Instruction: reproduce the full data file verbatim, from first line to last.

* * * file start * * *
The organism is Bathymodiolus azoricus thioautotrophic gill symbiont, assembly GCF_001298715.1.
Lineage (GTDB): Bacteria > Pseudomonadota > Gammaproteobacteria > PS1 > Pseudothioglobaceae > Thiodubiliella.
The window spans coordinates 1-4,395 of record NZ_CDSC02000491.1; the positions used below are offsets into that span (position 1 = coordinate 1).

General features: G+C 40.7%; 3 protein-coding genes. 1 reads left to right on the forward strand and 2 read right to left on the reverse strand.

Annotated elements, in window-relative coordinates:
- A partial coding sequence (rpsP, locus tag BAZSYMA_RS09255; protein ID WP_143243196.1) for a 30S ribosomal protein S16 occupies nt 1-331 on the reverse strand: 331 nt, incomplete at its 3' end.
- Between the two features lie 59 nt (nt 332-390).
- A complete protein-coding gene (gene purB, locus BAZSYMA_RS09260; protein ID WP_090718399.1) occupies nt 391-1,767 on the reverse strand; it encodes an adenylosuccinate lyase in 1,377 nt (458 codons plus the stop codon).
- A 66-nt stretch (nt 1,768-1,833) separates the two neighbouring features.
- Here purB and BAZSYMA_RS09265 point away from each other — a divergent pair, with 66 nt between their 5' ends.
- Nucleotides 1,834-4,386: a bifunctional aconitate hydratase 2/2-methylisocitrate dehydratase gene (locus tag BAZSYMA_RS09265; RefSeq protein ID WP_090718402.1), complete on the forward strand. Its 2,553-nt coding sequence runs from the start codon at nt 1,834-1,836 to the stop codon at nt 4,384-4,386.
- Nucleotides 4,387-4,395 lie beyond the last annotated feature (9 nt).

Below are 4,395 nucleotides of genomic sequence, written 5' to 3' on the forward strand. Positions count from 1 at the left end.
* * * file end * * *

The organism is Bathymodiolus azoricus thioautotrophic gill symbiont, assembly GCF_001298715.1.
Lineage (GTDB): Bacteria > Pseudomonadota > Gammaproteobacteria > PS1 > Pseudothioglobaceae > Thiodubiliella.
The window spans coordinates 1-4,395 of record NZ_CDSC02000491.1; the positions used below are offsets into that span (position 1 = coordinate 1).

General features: G+C 40.7%; 3 protein-coding genes. 1 reads left to right on the forward strand and 2 read right to left on the reverse strand.

Annotated elements, in window-relative coordinates:
- A partial coding sequence (rpsP, locus tag BAZSYMA_RS09255; protein ID WP_143243196.1) for a 30S ribosomal protein S16 occupies nt 1-331 on the reverse strand: 331 nt, incomplete at its 3' end.
- Between the two features lie 59 nt (nt 332-390).
- A complete protein-coding gene (gene purB, locus BAZSYMA_RS09260; protein ID WP_090718399.1) occupies nt 391-1,767 on the reverse strand; it encodes an adenylosuccinate lyase in 1,377 nt (458 codons plus the stop codon).
- A 66-nt stretch (nt 1,768-1,833) separates the two neighbouring features.
- Here purB and BAZSYMA_RS09265 point away from each other — a divergent pair, with 66 nt between their 5' ends.
- Nucleotides 1,834-4,386: a bifunctional aconitate hydratase 2/2-methylisocitrate dehydratase gene (locus tag BAZSYMA_RS09265; RefSeq protein ID WP_090718402.1), complete on the forward strand. Its 2,553-nt coding sequence runs from the start codon at nt 1,834-1,836 to the stop codon at nt 4,384-4,386.
- Nucleotides 4,387-4,395 lie beyond the last annotated feature (9 nt).

Below are 4,395 nucleotides of genomic sequence, written 5' to 3' on the forward strand. Positions count from 1 at the left end.